Study Suggests Multivitamins Don't Work
Long-term multivitamin use has no impact on the risk of common cancers, cardiovascular disease or overall mortality in postmenopausal women, a new study finds.
The message is simple and echoes the advice of most researchers who have looked into the effects of diet: Eat real food.
Several other studies have shown vitamin supplements to be next to worthless and in some cases harmful.
"Get nutrients from food," said study leader Marian L. Neuhouser of the Public Health Sciences Division at the Hutchinson Center. "Whole foods are better than dietary supplements. Getting a wide variety of fruits, vegetables and whole grains is particularly important."
Multivitamins because they are the most commonly used supplement in the United States, used by more than half of residents, who spend more than $20 billion on these products each year, Neuhouser said.
"To our surprise, we found that multivitamins did not lower the risk of the most common cancers and also had no impact on heart disease," she said.
The results were published in the Feb. 9 issue of the Archives of Internal Medicine.
The study was big. It assessed multivitamin use among nearly 162,000 women enrolled in the Women's Health Initiative, one of the largest U.S. prevention studies of its kind designed to address the most common causes of death, disability and impaired quality of life in postmenopausal women. The women were followed for about eight years.
Of the participants, 41.5 percent reported using multivitamins on a regular basis. Multivitamin users were more likely to be white, live in the western United States, have a lower body-mass index, be more physically active and have a college degree or higher as compared to non-users. Multivitamin users also were more likely to drink alcohol and less likely to smoke than non-users, and they reported eating more fruits and vegetables and consuming less fat than non-users.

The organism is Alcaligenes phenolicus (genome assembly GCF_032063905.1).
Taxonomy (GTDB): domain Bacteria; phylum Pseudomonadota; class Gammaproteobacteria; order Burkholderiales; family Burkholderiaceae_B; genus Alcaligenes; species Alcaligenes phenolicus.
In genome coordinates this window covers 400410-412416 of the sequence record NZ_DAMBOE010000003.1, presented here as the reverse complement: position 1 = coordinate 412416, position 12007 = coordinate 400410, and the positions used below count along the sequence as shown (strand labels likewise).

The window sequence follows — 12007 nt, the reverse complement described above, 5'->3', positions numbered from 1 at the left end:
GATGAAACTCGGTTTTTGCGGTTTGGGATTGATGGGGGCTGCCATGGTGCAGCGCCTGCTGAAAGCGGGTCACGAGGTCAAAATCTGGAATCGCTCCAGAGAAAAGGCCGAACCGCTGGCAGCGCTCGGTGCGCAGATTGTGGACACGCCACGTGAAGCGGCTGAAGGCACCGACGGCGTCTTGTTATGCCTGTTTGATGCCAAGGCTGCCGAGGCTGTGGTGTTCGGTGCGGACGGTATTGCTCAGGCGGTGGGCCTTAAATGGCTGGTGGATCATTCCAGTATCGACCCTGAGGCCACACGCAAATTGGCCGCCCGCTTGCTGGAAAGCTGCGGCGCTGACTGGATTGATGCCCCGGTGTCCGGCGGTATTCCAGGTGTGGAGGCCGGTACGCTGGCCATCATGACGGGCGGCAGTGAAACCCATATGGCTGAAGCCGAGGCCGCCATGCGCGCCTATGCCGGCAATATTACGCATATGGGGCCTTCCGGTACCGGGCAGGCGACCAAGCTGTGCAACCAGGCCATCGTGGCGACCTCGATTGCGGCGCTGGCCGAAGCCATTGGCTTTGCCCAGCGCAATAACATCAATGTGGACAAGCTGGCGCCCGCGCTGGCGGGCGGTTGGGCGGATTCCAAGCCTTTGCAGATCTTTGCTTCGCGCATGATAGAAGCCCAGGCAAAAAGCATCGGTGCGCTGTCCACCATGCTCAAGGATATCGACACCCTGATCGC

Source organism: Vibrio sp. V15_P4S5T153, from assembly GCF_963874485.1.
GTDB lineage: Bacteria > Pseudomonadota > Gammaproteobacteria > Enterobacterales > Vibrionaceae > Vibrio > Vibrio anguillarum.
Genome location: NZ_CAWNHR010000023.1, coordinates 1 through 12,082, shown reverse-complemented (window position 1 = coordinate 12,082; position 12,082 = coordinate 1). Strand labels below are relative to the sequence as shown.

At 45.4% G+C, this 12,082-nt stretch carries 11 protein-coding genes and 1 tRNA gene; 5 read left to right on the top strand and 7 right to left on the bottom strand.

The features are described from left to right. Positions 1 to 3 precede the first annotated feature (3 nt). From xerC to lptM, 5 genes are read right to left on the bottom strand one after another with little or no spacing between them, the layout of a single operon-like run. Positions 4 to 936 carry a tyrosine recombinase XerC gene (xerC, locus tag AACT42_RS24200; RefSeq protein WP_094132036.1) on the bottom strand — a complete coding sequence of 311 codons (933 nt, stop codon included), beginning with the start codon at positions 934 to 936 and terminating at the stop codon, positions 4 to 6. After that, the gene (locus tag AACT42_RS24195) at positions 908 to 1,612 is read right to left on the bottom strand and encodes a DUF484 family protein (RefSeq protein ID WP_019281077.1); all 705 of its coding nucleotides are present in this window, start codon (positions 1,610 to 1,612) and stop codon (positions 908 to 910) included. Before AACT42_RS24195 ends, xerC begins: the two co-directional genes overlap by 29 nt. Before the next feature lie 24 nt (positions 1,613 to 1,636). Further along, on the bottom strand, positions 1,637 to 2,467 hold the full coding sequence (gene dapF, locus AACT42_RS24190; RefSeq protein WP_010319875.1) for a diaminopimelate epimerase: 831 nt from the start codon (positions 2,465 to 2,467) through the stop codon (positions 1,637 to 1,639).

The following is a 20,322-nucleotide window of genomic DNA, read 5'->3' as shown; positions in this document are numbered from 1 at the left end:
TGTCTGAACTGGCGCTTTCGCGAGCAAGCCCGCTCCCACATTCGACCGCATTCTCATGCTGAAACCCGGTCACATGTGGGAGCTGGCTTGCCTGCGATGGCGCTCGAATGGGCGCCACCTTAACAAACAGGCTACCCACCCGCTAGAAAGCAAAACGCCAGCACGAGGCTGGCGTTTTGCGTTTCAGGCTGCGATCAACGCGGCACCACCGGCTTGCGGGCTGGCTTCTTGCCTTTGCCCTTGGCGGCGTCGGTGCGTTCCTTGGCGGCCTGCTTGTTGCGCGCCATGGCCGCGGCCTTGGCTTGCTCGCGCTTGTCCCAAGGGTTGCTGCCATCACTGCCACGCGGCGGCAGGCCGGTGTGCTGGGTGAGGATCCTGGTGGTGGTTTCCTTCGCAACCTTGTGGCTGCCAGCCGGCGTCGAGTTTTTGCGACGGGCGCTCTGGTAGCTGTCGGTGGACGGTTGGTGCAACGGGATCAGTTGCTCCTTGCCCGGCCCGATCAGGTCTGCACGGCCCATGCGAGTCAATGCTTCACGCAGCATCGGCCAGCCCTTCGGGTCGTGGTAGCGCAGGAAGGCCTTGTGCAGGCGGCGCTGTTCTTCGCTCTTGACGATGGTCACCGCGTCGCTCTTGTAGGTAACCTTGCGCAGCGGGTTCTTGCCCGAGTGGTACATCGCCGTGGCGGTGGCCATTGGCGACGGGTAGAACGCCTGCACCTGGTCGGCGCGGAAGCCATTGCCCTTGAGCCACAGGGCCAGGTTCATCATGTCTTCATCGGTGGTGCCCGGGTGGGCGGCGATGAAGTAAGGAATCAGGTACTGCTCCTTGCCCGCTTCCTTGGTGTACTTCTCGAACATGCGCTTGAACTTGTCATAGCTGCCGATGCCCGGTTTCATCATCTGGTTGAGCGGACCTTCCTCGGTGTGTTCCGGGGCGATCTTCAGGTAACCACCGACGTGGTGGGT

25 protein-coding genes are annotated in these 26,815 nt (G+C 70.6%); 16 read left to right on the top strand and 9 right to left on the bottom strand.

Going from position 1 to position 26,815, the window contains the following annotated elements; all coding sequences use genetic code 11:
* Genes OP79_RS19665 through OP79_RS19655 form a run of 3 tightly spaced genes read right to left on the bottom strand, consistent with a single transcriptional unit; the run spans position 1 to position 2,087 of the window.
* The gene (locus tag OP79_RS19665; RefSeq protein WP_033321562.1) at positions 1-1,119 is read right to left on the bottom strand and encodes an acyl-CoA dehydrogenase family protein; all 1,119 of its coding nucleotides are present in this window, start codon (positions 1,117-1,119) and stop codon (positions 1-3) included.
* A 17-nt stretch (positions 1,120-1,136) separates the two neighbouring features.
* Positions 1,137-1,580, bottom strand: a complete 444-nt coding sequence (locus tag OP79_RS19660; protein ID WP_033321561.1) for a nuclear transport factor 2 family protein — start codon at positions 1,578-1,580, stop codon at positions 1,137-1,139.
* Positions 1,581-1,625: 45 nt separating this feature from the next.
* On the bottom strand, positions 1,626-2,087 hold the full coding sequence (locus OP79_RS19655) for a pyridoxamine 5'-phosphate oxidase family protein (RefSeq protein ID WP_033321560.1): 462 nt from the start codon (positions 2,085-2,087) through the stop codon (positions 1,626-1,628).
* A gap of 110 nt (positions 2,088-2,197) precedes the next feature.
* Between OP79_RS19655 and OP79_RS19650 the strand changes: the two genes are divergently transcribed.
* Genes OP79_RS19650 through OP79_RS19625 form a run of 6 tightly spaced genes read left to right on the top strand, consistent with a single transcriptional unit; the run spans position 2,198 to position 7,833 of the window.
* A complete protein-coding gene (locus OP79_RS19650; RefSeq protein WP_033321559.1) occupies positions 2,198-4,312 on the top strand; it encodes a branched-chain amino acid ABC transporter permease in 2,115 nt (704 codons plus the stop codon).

During the eight-year study period, 9,619 cases of breast, colorectal, endometrial, renal, bladder, stomach, lung or ovarian cancer were reported, as well as 8,751 cardiovascular events and 9,865 deaths. The data showed no significant differences in risk of cancer, heart disease or death between the multivitamin users and non-users.
These findings are consistent with most previously published results regarding the lack of health benefits of multivitamins, Neuhouser said. But this study provides definitive evidence.
"The Women's Health Initiative is one of the largest studies ever done on diet and health," she said. "Because we have such a large and diverse sample size, including women from 40 sites across the nation, our results can be generalized to a healthy population."
Since the study did not include men, Neuhouser cautions that the results may not apply to them.
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